At the very heart of all of this beauty lies the expertise and craftsmanship of the locals to cultivate the land and cattle to produce the aromatic milk, which in turn creates world-class dairy products. This is the KaseStrasse or so called “cheese street” of the Bregenzerwald where a cooperative of dairy farmers and cheese producers make some outstanding local alpine cheeses. Bergkaserei’s cheese cellar in Schoppernau is a particularly fine example. Here the cheeses are washed and turned daily for up to 12 months. The result is some magnificent cheeses that would delight any fine cheeseboard, and the hotels throughout the Bregenzerwald make full use of the delicacies created right on their doorstep.
The village of Warth am Arlberg is also worthy of a stop. It is a flourishing and lively ski resort during the winter months but, in summer, it is a serene haven of tranquil beauty dwarfed by the huge surrounding alpine slopes.
An hour’s drive from Warth, is the valley of Montafon which, for a short time before he was famous, was the winter home of Ernest Hemingway. This is another excellent winter venue that offers exciting summer activities for outdoor enthusiasts. Montafon is surrounded by the three mighty ranges. A once infamous route for smugglers from Switzerland, today it offers over 800 km of well-marked biking and hiking trails to suit both families and experienced bikers and hikers alike.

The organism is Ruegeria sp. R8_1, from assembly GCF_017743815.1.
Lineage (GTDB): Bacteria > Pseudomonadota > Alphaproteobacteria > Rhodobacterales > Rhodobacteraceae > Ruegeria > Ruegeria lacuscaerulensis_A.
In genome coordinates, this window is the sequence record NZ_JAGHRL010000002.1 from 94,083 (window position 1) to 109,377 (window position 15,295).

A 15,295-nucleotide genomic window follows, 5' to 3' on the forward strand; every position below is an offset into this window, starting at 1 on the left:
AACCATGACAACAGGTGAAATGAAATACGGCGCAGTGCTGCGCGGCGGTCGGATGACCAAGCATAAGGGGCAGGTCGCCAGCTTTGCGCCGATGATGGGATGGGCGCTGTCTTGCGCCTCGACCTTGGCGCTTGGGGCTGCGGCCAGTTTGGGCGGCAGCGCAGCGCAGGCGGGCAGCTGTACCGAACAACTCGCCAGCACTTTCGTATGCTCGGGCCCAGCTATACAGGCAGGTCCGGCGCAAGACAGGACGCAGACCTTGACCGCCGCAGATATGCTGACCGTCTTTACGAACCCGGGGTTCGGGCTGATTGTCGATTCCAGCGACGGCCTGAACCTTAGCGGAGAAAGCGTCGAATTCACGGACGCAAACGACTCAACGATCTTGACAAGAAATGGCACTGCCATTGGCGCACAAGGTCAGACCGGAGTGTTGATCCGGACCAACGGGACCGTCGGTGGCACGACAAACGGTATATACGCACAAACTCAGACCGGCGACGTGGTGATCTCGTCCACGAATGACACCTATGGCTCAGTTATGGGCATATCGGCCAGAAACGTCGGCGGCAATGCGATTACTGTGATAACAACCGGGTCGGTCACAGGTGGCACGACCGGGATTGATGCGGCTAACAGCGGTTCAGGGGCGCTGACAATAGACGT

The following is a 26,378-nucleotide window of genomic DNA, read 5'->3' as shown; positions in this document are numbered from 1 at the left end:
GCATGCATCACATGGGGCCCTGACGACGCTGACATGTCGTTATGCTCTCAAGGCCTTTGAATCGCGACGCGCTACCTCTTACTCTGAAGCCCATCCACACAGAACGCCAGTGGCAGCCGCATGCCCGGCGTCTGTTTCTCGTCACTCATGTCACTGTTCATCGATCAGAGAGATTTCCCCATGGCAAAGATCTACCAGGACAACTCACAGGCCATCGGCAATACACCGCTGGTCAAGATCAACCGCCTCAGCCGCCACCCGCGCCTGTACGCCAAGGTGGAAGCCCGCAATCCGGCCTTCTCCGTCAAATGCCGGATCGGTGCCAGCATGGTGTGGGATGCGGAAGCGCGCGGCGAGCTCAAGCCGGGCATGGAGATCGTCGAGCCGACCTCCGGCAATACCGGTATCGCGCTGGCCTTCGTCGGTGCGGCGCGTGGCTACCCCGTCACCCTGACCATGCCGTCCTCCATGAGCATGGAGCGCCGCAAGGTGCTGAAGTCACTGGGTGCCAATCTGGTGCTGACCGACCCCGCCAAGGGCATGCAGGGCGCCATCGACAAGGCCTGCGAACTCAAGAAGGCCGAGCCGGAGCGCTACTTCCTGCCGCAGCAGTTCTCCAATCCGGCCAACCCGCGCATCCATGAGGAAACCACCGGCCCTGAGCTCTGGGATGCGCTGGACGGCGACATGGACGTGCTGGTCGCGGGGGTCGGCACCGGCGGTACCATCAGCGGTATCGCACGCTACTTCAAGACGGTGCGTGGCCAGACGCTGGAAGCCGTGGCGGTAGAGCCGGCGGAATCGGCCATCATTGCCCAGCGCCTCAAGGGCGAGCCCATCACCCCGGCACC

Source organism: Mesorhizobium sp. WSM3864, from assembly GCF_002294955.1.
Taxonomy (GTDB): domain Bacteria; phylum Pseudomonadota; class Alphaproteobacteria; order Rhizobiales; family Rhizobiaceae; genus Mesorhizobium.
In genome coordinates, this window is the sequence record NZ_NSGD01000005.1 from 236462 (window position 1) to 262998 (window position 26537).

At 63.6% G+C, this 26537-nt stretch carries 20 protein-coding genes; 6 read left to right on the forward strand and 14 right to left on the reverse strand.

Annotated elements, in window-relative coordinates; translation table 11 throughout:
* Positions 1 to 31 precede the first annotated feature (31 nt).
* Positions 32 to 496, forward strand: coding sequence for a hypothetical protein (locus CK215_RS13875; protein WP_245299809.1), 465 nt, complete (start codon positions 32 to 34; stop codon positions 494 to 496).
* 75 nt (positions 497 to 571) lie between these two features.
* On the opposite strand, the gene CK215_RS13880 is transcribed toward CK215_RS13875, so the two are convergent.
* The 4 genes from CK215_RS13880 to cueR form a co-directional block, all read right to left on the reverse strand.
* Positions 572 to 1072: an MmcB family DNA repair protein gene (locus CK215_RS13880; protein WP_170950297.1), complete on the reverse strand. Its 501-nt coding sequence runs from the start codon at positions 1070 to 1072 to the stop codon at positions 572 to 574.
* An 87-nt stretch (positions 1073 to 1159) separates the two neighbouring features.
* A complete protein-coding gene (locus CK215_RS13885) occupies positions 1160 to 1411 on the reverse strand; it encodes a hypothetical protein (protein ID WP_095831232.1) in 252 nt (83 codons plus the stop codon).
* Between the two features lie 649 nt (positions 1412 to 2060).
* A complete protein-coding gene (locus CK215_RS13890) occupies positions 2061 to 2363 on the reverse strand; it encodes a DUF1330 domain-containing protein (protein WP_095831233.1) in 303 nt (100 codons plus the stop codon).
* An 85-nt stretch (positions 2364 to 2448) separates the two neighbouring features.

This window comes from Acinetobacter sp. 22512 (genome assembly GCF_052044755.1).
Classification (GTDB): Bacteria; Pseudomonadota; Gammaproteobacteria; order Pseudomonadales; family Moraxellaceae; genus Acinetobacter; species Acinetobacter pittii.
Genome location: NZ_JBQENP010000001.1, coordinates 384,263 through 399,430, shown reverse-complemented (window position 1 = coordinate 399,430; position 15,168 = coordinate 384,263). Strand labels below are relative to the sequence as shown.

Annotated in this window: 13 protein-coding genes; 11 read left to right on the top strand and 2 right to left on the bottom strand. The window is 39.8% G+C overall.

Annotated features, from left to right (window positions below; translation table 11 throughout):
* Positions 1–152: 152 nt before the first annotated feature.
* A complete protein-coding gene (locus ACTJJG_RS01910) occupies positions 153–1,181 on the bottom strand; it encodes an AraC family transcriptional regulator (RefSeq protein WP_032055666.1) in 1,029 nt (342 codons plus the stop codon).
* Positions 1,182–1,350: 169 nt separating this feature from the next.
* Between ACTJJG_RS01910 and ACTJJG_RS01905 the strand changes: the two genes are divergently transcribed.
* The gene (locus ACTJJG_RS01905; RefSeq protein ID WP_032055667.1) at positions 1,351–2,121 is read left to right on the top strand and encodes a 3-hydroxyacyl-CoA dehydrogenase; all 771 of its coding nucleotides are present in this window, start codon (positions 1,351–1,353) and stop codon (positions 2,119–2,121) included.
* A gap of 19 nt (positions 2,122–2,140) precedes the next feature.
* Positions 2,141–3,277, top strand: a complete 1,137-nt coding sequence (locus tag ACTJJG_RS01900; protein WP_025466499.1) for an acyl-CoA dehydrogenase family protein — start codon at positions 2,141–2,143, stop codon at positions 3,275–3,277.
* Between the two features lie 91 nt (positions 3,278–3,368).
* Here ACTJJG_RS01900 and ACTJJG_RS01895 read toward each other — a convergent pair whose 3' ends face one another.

One of the most impressive structures here, however, is manmade: the Europatreppe. A by-product of the building of the Silvretta reservoir, its 4,000 steps rise up 700 meters on a gradient of 86%. And if that is not enough to worry about, time clocks at the start and finish ensure that your brave, impressive or wretched attempts are preserved for all time!
It’s a testament to Montafon’s impressive outdoor facilities that professional sports teams regularly visit here to train, including the Spanish international football squad in readiness for the 2010 World Cup finals. With alpine golf, rock climbing, horse riding, mountain biking and walking in abundance, Montafon really is a summer haven for outdoor enthusiasts.
The last, but by no means least, stop on the Vorarlberg tour is the distinctive and heritage-protected village of Schwarzenberg. Tucked away in the lower slopes of the Bregenzerwald, it is protected because of its clapboard houses – many of which date back hundreds of years. It was also the home of Angelica Kauffmann, one of the most famous female painters of the 18th century, and it’s the venue for the annual Schubert music festival, the Schubertiade, when a glittering array of famous artists perform in the village concert hall.
So, you may think, with all this glorious history and tradition behind it, that Schwarzenberg might exploit its celebrity image through commercial trappings and Hollywood type behavior. The truth is quite the opposite. The village feels like time has stood still – to a time when village life was all about community spirit and working the land. The tiny square hasn’t changed in hundreds of years, and I wouldn’t have been at all surprised to see a horse and cart come trotting down the lane.
Schwarzenberg however is not just about quaint village life and world-class hoteliers; it has spectacular scenery that provides outstanding walking trails up to and around the local peaks. I became very fond of Schwarzenberg, and I’m looking forward to visiting there again. Its charm lies in the fact that it is accessible, highly traditional and non-commercial – and in many respects, I want Vorarlberg to remain a hidden treasure.